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Trump floats idea of election ‘delay’ amid unsubstantiated claims of voter fraud

There is no evidence of widespread voter fraud through postal voting, even in states with all-mail votes.

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US President Donald Trump (AP/Alex Brandon)

US President Donald Trump (AP/Alex Brandon)

US President Donald Trump (AP/Alex Brandon)

US President Donald Trump has floated the idea of a “delay” to November’s presidential election.

Mr Trump raised the possibility as he made unsubstantiated allegations that increased postal voting will result in fraud.

The dates of federal elections are set by the US Congress, and the country’s constitution makes no provisions for a delay to the January 20, 2021 presidential inauguration.

Mr Trump tweeted: “With Universal Mail-In Voting (not Absentee Voting, which is good), 2020 will be the most INACCURATE & FRAUDULENT Election in history. It will be a great embarrassment to the USA. Delay the Election until people can properly, securely and safely vote???”

His tweet came on a day of bad economic news – the government reported that the US economy shrank at a dizzying 32.9% annual rate in the April-June quarter, by far the worst quarterly plunge ever, as the coronavirus outbreak shut down businesses, threw tens of millions out of work and sent unemployment surging to 14.7%.

There is no evidence of widespread voter fraud through postal voting, even in states with all-mail votes.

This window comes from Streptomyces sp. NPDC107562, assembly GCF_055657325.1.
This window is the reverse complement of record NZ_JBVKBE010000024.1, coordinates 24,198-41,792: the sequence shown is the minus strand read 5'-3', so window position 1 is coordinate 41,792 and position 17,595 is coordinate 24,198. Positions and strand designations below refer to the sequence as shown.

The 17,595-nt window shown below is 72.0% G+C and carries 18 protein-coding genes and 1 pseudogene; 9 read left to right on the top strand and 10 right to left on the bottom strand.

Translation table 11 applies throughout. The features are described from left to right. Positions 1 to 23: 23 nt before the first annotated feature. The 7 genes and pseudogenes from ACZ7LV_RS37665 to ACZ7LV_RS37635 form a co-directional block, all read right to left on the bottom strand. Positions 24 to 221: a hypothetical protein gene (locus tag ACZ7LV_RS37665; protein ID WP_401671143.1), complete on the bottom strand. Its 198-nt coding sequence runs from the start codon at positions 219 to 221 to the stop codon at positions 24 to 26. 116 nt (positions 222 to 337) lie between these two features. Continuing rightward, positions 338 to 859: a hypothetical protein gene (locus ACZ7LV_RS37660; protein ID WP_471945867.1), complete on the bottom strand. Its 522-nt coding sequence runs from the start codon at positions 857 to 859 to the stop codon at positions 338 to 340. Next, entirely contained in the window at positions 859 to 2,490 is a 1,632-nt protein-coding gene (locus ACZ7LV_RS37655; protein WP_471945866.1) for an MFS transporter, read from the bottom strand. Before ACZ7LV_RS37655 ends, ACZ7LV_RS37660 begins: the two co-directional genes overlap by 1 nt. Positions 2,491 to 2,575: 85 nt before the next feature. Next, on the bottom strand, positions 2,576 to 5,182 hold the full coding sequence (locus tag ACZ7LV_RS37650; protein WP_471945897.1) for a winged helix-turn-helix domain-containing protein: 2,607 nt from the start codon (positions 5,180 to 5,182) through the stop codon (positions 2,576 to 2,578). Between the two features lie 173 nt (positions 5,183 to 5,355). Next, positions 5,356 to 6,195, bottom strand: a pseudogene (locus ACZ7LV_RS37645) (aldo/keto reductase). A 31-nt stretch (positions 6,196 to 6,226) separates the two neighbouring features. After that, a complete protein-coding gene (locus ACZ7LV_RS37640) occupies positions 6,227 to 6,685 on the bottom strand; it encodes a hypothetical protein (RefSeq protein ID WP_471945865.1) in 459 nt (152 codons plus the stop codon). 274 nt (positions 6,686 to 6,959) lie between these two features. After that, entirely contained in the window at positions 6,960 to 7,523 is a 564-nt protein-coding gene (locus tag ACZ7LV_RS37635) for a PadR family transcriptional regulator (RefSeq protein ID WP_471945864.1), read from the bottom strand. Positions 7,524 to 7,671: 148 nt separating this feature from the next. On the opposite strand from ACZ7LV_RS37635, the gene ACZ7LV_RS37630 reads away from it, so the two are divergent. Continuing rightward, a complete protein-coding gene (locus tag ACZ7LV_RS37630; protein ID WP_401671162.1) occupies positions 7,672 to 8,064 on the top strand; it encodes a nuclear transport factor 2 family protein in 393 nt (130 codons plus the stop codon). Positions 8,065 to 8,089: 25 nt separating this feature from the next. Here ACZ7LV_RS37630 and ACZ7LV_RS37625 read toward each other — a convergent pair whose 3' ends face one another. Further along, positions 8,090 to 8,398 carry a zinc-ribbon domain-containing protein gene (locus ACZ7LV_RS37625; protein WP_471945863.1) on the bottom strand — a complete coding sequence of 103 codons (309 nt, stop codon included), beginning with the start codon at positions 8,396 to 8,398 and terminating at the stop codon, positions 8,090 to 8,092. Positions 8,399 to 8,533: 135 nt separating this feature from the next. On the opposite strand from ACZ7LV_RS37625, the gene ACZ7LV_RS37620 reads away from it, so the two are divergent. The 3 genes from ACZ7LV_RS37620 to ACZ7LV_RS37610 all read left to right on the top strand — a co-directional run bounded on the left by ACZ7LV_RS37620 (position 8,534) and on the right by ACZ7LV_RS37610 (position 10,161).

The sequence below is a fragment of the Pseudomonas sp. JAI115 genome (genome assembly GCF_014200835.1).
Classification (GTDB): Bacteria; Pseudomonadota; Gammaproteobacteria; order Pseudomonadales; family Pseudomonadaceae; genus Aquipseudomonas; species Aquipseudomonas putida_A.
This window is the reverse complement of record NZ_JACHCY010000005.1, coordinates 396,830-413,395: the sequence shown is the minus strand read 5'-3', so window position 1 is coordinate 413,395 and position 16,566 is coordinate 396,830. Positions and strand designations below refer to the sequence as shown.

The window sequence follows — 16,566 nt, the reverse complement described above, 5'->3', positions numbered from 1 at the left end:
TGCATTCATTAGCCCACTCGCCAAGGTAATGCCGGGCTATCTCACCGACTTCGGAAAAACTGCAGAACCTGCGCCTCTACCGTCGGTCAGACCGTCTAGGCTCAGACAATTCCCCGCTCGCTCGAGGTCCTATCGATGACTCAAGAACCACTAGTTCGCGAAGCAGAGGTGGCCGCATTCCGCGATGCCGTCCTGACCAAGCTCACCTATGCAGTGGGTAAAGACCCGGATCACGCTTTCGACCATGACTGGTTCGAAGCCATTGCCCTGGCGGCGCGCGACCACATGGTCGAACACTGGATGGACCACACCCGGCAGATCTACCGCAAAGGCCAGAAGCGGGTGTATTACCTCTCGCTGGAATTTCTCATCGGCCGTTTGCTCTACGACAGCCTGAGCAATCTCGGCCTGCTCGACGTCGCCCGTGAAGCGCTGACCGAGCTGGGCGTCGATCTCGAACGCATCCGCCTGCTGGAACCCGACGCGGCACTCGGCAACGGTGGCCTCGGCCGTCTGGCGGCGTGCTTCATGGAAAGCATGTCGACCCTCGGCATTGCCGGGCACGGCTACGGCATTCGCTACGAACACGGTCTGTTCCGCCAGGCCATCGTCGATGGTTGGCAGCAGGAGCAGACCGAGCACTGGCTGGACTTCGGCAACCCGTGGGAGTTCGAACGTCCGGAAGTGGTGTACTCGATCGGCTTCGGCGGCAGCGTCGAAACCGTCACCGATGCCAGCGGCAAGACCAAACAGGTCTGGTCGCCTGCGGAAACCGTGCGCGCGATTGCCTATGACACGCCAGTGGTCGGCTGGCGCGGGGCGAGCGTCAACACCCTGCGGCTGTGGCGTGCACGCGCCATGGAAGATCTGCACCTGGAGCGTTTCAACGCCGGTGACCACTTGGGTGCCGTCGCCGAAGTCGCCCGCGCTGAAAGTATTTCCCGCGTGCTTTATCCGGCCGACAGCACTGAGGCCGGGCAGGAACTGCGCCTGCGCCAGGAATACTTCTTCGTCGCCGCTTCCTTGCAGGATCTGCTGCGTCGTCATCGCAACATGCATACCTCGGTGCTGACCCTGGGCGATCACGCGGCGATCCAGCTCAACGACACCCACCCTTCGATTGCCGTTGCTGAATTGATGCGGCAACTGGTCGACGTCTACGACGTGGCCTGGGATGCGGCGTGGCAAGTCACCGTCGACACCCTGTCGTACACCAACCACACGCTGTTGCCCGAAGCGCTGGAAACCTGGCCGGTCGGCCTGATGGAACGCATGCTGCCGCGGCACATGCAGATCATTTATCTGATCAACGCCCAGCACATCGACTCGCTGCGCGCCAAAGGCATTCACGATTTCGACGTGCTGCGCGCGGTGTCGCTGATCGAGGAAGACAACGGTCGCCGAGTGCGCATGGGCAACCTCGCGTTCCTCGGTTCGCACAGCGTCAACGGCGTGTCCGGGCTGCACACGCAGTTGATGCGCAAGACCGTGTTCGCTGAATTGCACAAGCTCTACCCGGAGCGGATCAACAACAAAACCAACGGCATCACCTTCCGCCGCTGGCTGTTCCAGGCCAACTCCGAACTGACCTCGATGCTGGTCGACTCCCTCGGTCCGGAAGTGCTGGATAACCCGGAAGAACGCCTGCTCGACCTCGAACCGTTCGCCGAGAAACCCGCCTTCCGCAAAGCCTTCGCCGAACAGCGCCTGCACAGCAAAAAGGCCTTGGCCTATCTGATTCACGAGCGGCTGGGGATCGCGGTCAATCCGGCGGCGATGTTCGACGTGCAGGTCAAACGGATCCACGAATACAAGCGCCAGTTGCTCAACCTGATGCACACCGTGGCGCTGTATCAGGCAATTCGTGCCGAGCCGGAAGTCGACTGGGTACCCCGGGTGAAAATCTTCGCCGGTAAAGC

Five states already rely exclusively on postal votes, and they say they have necessary safeguards in place to ensure that a hostile foreign actor does not disrupt the vote. Election security experts say that all forms of voter fraud are rare, including absentee balloting.

Mr Trump has increasingly sought to cast doubt on November’s election and the expected surge in postal and absentee voting as a result of the coronavirus pandemic.

And Mr Trump has called remote voting options the “biggest risk” to his re-election. His campaign and the Republican Party have sued to combat the practice, which was once a significant advantage for the Republicans.

Mr Trump is trailing in public and private polls and refused in an interview just weeks ago to commit to accept the results of the upcoming White House election, recalling a similar threat he made weeks before the 2016 vote.

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(PA Graphics)

(PA Graphics)

Press Association Images

(PA Graphics)

Mr Trump told Chris Wallace during a wide-ranging interview: “I have to see. Look … I have to see. No, I’m not going to just say ‘yes’. I’m not going to say ‘no’, and I didn’t last time, either.”

Last month, Mr Trump told supporters in Arizona that “this will be, in my opinion, the most corrupt election in the history of our country”.

Just months ago, in April, Mr Trump had ruled out the prospect of trying to change the election.

He said: “I never even thought of changing the date of the election. Why would I do that? November 3. It’s a good number. No, I look forward to that election.”

“I’m not thinking about it at all,” he added. “Not at all.”

Attorney general William Barr, speaking to a House committee earlier this week, claimed there was “a high risk” that postal voting would lead to “massive” fraud.

He said he had no “reason to think” the upcoming election would be rigged. But he said he believed “if you have wholesale mail-in voting, it substantially increases the risk of fraud”.

During the hearing, Mr Barr was asked about comments he made last month over foreign interference in the election through phoney ballots.

He said he did not have evidence that foreign countries could use them to change the outcome of an election. But he said it was “common sense” they would try.

PA